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Sony BMG deal confirms potential of Nokia’s Comes With Music

by David Mercer | Apr 22, 2008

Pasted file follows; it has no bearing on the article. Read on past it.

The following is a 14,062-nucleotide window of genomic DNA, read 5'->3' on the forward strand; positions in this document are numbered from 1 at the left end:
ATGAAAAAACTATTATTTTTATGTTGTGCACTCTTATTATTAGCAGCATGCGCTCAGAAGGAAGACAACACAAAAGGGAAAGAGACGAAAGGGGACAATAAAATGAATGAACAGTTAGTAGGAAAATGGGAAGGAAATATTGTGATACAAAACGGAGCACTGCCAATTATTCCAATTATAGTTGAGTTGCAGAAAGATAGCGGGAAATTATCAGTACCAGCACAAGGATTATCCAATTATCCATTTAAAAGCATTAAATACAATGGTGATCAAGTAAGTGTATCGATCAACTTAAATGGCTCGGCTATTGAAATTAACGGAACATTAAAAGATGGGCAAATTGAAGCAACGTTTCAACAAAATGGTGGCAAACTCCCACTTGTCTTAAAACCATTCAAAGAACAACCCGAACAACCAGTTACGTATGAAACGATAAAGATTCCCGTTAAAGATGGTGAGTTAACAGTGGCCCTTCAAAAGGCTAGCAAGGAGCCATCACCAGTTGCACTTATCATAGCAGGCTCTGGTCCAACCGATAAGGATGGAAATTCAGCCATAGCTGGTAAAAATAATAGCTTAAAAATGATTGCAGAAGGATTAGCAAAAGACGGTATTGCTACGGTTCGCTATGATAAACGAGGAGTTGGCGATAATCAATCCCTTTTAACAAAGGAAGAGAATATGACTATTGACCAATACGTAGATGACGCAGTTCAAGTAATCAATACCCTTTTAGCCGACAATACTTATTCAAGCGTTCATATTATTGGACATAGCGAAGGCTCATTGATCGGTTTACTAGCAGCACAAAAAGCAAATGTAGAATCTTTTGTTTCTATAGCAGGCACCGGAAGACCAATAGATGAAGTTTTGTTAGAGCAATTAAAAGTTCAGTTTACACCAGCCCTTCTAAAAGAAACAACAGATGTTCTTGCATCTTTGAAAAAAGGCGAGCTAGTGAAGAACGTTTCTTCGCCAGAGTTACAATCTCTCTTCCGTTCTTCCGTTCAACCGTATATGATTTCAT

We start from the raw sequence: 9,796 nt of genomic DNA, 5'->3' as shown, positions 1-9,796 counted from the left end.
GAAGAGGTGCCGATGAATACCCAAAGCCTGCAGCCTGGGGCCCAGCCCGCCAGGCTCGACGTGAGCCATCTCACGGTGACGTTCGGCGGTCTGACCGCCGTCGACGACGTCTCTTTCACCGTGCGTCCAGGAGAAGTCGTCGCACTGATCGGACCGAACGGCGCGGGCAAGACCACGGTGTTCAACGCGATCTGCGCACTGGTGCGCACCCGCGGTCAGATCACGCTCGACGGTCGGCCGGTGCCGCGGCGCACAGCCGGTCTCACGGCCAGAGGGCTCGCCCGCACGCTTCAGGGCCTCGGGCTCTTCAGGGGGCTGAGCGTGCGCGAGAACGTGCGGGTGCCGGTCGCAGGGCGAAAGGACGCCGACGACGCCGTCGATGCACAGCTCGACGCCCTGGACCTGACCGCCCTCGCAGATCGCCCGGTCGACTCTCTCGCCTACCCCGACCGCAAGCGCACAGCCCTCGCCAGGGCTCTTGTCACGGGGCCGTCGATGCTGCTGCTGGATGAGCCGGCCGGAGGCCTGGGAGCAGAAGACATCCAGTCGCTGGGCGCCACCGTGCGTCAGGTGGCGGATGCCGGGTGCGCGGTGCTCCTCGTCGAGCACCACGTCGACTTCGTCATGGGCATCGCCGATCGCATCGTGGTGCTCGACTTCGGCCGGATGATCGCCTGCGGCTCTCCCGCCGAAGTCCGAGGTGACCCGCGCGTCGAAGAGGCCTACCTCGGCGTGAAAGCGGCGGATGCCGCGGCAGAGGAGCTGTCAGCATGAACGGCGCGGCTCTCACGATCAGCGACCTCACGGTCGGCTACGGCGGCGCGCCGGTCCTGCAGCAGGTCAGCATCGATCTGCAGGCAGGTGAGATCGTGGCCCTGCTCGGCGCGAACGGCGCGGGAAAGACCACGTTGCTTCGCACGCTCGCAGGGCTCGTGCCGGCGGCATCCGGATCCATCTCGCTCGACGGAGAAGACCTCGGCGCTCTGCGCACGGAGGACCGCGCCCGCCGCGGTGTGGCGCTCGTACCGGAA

Nokia brought analysts together today to discuss the introduction of Sony BMG as the second major partner in its Comes With Music (CWM) digital music venture. Together with Universal, which was announced previously, Nokia claims this gives it access to more than 60% of the recorded music catalogue. We expect the other two majors to follow in due course. CWM is clearly an important venture for Nokia as it seeks to expand its services business and support its continued dominance of the handset market. But its significance is potentially even greater for the music industry. CWM represents a radical departure for music majors who have depended for more than a hundred years on a business model based on one-time purchase and permanent “ownership” of individual songs, tracks or compilations (albums). CWM will allow its subscribers to download an unlimited number of music tracks, and those tracks can be kept permanently (“for ever”) by the subscriber for storage on one mobile phone and one PC, whether or not the user still maintains a CWM subscription. The licence (using Windows DRM) can be transferred to a replacement phone and PC as required, although no more than two devices can be supported simultaneously. Nokia’s plan is to seed the market with CWM-enabled devices, which will be sold with one year’s subscription included in the price. Revenue from these CWM subscriptions will be shared with the music companies on a market share basis. Nokia is still determining which options to offer once the year’s subscription is finished. It would obviously prefer customers to buy a new handset, and it implies that it believes many CWM handset buyers would normally replace their devices after a year in any case. What is most significant for Sony BMG, Universal and future CWM partners is that they have accepted the removal of the traditional direct revenue relationship between permanent ownership of the individual music track or album and the end user. CWM subscribers will be able to download any and, in theory, all music ever published, and to keep those tracks for ever, but they won’t directly be funding individual pieces of music by making multiple purchase decisions. This should create quite a different mindset for consumers of recorded music, who now don’t have to worry about extra payments every time they “buy” a new track or album. They should also be able to download with the confidence that their music will always be available in a stored format, although there will doubtless be concerns that the promise of “for ever” will be broken – Sony BMG and Nokia may live to regret this bold assertion. Nevertheless, CWM will surely encourage greater consumption, ie download, of music than in any current digital or physical media model. Whether users actually find the time to listen to all the music they might be tempted to download is another question. Sony BMG’s President of Global Digital Business, Thomas Hesse, said that the CWM concept clearly resonates with consumers and should help turn the mobile phone into the music device of choice for many consumers. It clearly also helps to remove the need to buy music in the traditional way, so I hope that Sony BMG and Universal have done their sums correctly. The implication from Nokia was that if only a single-percentage share of their handset sales were CWM-enabled, this would already provide a revenue share for music companies that exceeds today’s digital music business. Beyond this “basic” revenue stream, Sony BMG’s long-term goal is that CWM will encourage the habit of acquiring new music on the mobile phone, ensuring that its share of subscription revenues continues. Time will tell whether the plan works, but this seems to be one of the more promising ventures in the rapidly evolving world of online music. Client Reading: Online Music: Global Market Forecast Add to Technorati Favorites
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